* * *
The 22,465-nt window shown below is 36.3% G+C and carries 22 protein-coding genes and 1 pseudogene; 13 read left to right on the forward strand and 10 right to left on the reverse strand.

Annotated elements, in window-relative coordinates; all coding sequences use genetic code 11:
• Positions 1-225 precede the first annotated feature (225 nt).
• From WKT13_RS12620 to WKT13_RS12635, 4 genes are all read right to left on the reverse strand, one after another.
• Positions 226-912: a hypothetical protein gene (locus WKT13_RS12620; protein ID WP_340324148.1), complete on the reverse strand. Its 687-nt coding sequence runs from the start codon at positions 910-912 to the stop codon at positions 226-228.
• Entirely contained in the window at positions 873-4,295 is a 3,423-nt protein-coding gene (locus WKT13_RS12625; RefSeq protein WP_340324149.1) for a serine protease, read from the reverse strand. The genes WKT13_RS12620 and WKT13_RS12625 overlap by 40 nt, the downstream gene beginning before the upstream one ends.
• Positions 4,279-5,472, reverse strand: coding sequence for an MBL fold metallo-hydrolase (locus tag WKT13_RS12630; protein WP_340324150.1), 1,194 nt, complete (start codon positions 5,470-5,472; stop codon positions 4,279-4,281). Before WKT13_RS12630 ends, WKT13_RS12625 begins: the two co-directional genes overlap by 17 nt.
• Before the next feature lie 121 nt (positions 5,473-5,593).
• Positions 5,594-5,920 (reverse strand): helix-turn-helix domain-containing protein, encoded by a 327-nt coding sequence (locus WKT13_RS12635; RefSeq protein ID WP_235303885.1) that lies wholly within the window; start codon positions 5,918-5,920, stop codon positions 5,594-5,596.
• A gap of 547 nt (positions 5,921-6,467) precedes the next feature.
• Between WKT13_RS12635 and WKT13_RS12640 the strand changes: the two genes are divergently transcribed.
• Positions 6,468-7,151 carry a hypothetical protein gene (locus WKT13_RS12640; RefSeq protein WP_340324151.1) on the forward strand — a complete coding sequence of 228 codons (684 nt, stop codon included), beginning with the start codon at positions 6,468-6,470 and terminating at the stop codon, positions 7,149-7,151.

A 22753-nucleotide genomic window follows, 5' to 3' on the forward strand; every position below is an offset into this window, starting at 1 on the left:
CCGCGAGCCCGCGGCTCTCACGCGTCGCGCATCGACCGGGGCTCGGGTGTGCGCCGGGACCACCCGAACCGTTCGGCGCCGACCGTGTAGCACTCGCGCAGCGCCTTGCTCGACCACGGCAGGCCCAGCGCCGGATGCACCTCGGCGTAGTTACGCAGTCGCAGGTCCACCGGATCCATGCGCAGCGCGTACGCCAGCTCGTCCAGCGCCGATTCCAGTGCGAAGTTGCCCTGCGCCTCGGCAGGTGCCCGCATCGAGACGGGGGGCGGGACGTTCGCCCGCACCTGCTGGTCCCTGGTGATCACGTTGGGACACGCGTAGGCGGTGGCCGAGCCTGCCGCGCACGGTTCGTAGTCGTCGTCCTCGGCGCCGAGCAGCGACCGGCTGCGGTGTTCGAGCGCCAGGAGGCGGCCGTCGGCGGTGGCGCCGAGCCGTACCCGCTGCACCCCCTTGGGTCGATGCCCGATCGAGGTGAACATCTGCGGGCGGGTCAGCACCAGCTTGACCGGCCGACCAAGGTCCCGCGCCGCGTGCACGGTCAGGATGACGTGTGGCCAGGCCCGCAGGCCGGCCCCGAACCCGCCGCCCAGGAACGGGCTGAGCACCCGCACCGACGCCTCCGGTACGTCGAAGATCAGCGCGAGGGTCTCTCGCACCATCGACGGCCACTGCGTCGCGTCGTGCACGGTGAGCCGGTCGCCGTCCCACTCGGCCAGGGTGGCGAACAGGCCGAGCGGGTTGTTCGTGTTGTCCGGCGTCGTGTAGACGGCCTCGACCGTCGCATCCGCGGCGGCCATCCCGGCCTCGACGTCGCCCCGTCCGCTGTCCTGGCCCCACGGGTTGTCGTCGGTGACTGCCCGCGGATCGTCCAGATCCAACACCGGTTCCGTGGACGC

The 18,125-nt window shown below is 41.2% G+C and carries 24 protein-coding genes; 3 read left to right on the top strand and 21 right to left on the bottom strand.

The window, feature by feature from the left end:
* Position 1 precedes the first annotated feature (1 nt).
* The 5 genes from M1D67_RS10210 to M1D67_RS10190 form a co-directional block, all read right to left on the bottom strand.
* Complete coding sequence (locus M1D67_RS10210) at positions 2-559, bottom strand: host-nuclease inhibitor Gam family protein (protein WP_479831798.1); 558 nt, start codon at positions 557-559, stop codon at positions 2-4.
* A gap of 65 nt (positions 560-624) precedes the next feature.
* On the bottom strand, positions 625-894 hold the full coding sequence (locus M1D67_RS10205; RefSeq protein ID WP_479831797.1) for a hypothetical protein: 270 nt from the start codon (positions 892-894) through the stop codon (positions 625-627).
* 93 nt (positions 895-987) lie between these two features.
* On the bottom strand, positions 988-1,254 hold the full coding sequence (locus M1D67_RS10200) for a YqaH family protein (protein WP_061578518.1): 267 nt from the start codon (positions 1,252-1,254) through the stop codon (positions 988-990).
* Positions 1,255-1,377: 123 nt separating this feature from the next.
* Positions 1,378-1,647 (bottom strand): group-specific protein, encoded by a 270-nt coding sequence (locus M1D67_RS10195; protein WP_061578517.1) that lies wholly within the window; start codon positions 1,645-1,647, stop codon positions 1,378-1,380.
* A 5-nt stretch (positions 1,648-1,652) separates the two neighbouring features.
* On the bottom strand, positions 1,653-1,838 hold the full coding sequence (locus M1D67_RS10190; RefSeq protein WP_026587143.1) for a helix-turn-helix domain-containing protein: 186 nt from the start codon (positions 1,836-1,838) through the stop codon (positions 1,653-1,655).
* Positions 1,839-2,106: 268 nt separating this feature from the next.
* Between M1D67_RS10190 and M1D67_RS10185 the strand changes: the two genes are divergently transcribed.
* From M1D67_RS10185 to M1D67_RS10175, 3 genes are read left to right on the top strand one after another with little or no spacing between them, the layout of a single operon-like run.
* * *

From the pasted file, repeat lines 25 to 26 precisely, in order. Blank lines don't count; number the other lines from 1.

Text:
* Positions 1,378-1,647 (bottom strand): group-specific protein, encoded by a 270-nt coding sequence (locus M1D67_RS10195; protein WP_061578517.1) that lies wholly within the window; start codon positions 1,645-1,647, stop codon positions 1,378-1,380.
* A 5-nt stretch (positions 1,648-1,652) separates the two neighbouring features.